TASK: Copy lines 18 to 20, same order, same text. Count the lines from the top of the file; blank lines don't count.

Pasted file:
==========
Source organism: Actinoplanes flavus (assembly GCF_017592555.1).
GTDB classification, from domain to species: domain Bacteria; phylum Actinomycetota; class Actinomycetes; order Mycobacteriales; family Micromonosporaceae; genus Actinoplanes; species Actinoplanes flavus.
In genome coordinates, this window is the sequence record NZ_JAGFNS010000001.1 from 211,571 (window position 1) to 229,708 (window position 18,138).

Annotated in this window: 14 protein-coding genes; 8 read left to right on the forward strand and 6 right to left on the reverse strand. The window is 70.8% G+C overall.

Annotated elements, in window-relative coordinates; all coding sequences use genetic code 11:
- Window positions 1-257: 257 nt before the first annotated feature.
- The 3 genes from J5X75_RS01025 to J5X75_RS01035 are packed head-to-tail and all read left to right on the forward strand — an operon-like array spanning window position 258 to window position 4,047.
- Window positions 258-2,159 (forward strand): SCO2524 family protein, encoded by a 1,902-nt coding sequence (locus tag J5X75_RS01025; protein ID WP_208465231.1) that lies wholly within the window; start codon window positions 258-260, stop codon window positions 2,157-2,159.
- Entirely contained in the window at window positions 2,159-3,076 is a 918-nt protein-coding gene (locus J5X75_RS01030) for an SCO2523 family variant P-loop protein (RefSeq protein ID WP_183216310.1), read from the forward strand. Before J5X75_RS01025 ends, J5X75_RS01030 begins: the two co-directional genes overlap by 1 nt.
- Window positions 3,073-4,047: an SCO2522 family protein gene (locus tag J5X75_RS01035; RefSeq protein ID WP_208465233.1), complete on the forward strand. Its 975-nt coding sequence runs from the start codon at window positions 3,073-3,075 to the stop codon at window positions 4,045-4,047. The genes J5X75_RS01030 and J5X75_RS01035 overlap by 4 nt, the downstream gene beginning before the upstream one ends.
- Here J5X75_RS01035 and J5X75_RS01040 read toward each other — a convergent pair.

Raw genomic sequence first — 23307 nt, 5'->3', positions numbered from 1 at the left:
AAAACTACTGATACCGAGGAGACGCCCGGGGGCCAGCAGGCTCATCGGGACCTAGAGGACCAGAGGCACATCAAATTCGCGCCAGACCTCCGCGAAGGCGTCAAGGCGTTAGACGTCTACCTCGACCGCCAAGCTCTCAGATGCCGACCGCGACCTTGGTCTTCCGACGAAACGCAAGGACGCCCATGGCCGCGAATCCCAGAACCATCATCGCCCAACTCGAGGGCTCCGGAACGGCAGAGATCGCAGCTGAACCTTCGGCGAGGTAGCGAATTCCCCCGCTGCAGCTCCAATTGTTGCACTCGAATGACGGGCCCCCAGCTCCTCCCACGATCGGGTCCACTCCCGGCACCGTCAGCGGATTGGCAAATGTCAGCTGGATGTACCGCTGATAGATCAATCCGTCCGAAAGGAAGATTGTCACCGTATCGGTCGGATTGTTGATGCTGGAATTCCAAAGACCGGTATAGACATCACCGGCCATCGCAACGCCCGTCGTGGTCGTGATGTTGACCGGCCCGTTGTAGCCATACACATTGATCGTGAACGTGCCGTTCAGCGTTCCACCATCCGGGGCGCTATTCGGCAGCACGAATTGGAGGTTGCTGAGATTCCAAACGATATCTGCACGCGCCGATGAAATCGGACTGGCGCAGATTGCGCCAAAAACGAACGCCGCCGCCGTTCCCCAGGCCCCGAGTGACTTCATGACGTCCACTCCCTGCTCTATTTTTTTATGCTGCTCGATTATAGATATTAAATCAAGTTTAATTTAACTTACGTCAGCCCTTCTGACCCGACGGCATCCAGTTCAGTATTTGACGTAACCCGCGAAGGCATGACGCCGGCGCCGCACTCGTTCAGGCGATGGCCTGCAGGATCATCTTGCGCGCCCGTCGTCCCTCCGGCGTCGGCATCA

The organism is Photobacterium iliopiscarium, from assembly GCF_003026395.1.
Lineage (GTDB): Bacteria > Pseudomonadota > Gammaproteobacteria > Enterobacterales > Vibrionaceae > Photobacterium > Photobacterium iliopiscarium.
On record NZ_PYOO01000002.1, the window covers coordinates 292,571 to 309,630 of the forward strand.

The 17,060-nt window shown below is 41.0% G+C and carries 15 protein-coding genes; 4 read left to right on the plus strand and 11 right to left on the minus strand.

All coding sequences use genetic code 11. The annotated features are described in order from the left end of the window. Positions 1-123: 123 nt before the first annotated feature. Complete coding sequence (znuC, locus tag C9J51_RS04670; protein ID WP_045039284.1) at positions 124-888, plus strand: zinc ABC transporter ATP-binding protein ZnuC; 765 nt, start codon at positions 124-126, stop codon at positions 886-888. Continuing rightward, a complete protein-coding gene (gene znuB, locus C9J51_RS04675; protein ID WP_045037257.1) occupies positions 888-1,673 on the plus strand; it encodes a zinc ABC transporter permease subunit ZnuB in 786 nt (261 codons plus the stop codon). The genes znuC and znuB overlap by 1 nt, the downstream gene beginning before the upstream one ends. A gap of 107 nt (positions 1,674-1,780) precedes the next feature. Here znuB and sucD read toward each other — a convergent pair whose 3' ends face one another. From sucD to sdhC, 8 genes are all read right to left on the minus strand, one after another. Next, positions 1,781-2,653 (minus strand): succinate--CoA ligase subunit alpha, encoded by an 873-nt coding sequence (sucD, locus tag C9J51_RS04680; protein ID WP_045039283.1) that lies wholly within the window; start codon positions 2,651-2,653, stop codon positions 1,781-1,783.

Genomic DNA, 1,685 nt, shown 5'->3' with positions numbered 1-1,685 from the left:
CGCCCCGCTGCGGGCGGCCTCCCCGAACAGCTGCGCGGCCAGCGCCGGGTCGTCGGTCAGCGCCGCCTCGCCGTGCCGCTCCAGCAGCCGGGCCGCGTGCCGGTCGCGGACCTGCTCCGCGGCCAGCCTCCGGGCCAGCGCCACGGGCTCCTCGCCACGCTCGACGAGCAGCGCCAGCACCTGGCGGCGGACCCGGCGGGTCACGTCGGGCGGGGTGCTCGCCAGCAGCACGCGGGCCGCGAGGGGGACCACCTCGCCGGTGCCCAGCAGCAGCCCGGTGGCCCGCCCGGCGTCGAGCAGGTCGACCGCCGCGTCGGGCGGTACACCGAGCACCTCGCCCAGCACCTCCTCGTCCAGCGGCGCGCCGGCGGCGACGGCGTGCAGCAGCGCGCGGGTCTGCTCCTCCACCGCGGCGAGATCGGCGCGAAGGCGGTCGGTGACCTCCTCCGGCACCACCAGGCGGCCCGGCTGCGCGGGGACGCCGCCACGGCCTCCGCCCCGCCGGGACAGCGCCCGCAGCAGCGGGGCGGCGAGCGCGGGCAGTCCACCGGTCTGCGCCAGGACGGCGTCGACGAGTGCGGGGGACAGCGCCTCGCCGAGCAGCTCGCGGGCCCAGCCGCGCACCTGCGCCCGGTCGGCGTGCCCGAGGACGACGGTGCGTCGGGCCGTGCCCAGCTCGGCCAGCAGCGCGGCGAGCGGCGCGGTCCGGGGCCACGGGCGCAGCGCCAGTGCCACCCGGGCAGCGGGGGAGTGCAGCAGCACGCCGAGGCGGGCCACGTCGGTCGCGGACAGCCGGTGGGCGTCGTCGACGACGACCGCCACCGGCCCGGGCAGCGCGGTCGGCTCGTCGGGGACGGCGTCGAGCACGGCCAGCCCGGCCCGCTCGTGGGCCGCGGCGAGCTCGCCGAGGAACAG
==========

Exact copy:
All coding sequences use genetic code 11. The annotated features are described in order from the left end of the window. Positions 1-123: 123 nt before the first annotated feature. Complete coding sequence (znuC, locus tag C9J51_RS04670; protein ID WP_045039284.1) at positions 124-888, plus strand: zinc ABC transporter ATP-binding protein ZnuC; 765 nt, start codon at positions 124-126, stop codon at positions 886-888. Continuing rightward, a complete protein-coding gene (gene znuB, locus C9J51_RS04675; protein ID WP_045037257.1) occupies positions 888-1,673 on the plus strand; it encodes a zinc ABC transporter permease subunit ZnuB in 786 nt (261 codons plus the stop codon). The genes znuC and znuB overlap by 1 nt, the downstream gene beginning before the upstream one ends. A gap of 107 nt (positions 1,674-1,780) precedes the next feature. Here znuB and sucD read toward each other — a convergent pair whose 3' ends face one another. From sucD to sdhC, 8 genes are all read right to left on the minus strand, one after another. Next, positions 1,781-2,653 (minus strand): succinate--CoA ligase subunit alpha, encoded by an 873-nt coding sequence (sucD, locus tag C9J51_RS04680; protein ID WP_045039283.1) that lies wholly within the window; start codon positions 2,651-2,653, stop codon positions 1,781-1,783.

Genomic DNA, 1,685 nt, shown 5'->3' with positions numbered 1-1,685 from the left:
CGCCCCGCTGCGGGCGGCCTCCCCGAACAGCTGCGCGGCCAGCGCCGGGTCGTCGGTCAGCGCCGCCTCGCCGTGCCGCTCCAGCAGCCGGGCCGCGTGCCGGTCGCGGACCTGCTCCGCGGCCAGCCTCCGGGCCAGCGCCACGGGCTCCTCGCCACGCTCGACGAGCAGCGCCAGCACCTGGCGGCGGACCCGGCGGGTCACGTCGGGCGGGGTGCTCGCCAGCAGCACGCGGGCCGCGAGGGGGACCACCTCGCCGGTGCCCAGCAGCAGCCCGGTGGCCCGCCCGGCGTCGAGCAGGTCGACCGCCGCGTCGGGCGGTACACCGAGCACCTCGCCCAGCACCTCCTCGTCCAGCGGCGCGCCGGCGGCGACGGCGTGCAGCAGCGCGCGGGTCTGCTCCTCCACCGCGGCGAGATCGGCGCGAAGGCGGTCGGTGACCTCCTCCGGCACCACCAGGCGGCCCGGCTGCGCGGGGACGCCGCCACGGCCTCCGCCCCGCCGGGACAGCGCCCGCAGCAGCGGGGCGGCGAGCGCGGGCAGTCCACCGGTCTGCGCCAGGACGGCGTCGACGAGTGCGGGGGACAGCGCCTCGCCGAGCAGCTCGCGGGCCCAGCCGCGCACCTGCGCCCGGTCGGCGTGCCCGAGGACGACGGTGCGTCGGGCCGTGCCCAGCTCGGCCAGCAGCGCGGCGAGCGGCGCGGTCCGGGGCCACGGGCGCAGCGCCAGTGCCACCCGGGCAGCGGGGGAGTGCAGCAGCACGCCGAGGCGGGCCACGTCGGTCGCGGACAGCCGGTGGGCGTCGTCGACGACGACCGCCACCGGCCCGGGCAGCGCGGTCGGCTCGTCGGGGACGGCGTCGAGCACGGCCAGCCCGGCCCGCTCGTGGGCCGCGGCGAGCTCGCCGAGGAACAG